Slide 1

Serving South Florida

Slide 2
For over 35 years

Posts Tagged ‘condominiums’

Tips for Condo Buyers

South Florida Condominium
Buying a condo, short for condominium, can be a great way to dive into home ownership without worrying about much of the upkeep that comes with single-family homes and townhouses. Condo dwellers can also typically take advantage of shared amenities, plus having professional management to take care of building maintenance.
However, condos aren’t for everyone so it’s best to figure out what your lifestyle and budget needs are first.
Whether you are purchasing a vacation condo or making South Florida your permanent home, there are a few tips and tricks you should use to help make the condo buying decision easy and stress-free.
Here are just a few South Florida condo-buying tips to help you find your dream condo.
A condo is typically a shared piece of property with individual owners of each “unit” or condo. In most cases, condominiums offer services such as, but not limited to, fitness centers, tennis courts, and pools. Many people purchase condos due to less hands on maintenance and they enjoy lifestyle of living in a condominium community.
When buying a condominium, it is important you know that every condominium community is different. It’s crucial to know each community will have their own community rules, association fees, management company, and amenities.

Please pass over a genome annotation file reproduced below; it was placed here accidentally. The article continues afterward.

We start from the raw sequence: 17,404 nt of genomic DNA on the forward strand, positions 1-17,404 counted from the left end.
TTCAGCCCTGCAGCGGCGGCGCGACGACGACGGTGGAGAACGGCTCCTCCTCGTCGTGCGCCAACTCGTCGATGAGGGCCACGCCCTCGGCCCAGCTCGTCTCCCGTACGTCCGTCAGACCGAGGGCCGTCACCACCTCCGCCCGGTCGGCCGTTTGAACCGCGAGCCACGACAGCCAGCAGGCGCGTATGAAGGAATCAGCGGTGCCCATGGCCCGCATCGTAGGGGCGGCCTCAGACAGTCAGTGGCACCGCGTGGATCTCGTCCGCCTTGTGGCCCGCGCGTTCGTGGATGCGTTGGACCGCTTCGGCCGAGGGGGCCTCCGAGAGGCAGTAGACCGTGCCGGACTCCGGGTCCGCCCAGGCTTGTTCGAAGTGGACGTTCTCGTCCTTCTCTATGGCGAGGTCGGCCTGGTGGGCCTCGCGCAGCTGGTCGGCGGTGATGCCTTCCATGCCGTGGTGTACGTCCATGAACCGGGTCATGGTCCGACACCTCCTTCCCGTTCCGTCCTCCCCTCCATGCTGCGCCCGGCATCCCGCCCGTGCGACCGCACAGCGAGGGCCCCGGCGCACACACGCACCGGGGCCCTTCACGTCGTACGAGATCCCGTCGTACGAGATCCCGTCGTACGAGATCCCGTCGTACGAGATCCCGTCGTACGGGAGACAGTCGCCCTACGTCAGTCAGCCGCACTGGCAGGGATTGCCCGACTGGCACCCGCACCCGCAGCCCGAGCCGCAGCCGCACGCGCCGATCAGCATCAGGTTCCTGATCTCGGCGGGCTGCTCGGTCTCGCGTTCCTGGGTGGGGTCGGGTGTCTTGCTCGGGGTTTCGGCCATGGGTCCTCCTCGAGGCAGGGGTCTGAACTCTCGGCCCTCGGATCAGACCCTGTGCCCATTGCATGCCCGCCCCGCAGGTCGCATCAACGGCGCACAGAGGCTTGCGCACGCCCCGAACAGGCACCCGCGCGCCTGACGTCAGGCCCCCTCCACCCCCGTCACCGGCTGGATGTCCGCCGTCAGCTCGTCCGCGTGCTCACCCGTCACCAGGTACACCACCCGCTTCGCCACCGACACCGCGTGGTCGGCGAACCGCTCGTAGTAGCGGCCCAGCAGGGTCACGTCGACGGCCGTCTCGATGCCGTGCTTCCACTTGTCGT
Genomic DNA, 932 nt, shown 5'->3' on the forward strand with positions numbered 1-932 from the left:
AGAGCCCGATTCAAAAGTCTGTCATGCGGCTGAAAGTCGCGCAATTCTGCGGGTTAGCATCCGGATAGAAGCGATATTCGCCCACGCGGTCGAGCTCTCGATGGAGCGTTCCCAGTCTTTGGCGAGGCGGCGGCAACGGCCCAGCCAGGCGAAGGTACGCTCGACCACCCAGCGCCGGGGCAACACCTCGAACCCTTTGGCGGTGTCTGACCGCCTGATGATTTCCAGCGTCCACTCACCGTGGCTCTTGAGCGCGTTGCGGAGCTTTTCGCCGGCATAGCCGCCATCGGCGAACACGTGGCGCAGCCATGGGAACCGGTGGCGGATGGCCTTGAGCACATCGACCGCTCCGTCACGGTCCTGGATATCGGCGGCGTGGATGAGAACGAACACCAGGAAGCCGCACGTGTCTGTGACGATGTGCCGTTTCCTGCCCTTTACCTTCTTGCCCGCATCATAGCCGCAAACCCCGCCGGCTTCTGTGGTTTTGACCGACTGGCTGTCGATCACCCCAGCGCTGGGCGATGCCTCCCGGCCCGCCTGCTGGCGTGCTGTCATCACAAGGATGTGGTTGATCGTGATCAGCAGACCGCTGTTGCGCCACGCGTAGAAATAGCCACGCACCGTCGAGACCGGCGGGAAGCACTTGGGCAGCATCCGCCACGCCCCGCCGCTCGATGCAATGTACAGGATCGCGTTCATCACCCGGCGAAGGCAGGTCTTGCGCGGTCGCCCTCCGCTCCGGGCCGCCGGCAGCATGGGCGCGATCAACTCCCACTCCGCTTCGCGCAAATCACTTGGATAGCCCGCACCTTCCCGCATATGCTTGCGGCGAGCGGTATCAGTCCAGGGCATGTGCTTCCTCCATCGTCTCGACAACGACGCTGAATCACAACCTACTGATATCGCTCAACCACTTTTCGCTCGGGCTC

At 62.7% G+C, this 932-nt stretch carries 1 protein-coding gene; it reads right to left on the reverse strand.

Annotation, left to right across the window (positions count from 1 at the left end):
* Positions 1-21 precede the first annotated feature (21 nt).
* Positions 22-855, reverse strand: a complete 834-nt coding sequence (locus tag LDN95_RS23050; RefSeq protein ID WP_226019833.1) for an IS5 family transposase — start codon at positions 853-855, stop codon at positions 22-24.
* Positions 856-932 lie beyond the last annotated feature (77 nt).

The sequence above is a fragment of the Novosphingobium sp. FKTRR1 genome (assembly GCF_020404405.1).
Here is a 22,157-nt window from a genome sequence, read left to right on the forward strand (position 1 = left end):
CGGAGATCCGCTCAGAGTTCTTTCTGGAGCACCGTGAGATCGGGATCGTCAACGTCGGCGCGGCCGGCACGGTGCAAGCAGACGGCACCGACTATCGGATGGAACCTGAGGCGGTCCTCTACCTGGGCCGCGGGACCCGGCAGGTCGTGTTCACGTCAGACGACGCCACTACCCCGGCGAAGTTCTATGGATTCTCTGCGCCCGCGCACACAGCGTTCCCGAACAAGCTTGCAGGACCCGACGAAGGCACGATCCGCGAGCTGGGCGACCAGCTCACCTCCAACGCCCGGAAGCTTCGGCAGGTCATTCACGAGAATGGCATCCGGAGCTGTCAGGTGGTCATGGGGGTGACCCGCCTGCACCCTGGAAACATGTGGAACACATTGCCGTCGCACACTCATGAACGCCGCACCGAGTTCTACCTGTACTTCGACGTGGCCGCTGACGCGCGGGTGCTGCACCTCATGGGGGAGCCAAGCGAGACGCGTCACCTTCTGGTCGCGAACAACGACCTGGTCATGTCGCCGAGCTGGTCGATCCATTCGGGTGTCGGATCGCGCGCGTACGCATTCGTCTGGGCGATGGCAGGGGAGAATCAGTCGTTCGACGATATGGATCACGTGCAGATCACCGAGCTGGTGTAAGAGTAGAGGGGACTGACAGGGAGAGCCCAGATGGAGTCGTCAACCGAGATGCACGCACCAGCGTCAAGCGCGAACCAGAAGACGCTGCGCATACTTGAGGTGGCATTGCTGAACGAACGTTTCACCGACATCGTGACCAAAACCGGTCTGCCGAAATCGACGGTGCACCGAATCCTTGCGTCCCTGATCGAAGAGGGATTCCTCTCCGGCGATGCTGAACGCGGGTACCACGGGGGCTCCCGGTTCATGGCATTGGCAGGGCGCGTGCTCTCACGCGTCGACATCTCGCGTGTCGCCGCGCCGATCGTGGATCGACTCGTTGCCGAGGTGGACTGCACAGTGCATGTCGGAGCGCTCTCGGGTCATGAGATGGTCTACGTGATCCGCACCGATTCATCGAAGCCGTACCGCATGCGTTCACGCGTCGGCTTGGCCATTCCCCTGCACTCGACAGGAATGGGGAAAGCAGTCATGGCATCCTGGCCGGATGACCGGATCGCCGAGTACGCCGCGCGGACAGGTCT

Financial Strength
Take a close look at the health of the association just as closely as you do the unit itself. Associations should have reserve funds to maintain the parking lots, roofs, painting , pool and other maintenance items. If there are not enough funds to pay for the repairs, it would require a loan to the association which would be paid in monthly installments or a special assessment where all owners would have to pay their portion of the repair upfront. You should take this monthly condo association fee into consideration when planning to budget for your new home. If the association is not financially healthy, you will need to prepare to pay for unexpected expenses out of your own budget.
Building Style
The style of the building in which your condo is located in can impact your financial costs over time. Garden-style buildings have lower maintenance costs than towers. Multi-story buildings and towers have elevated costs associated with maintaining the elevator systems. The number of units and the size of the units within the association will also affect your maintenance dues. A larger number units divide the fees up between more people, lowering the cost than if you had a smaller amount of units .
Insurance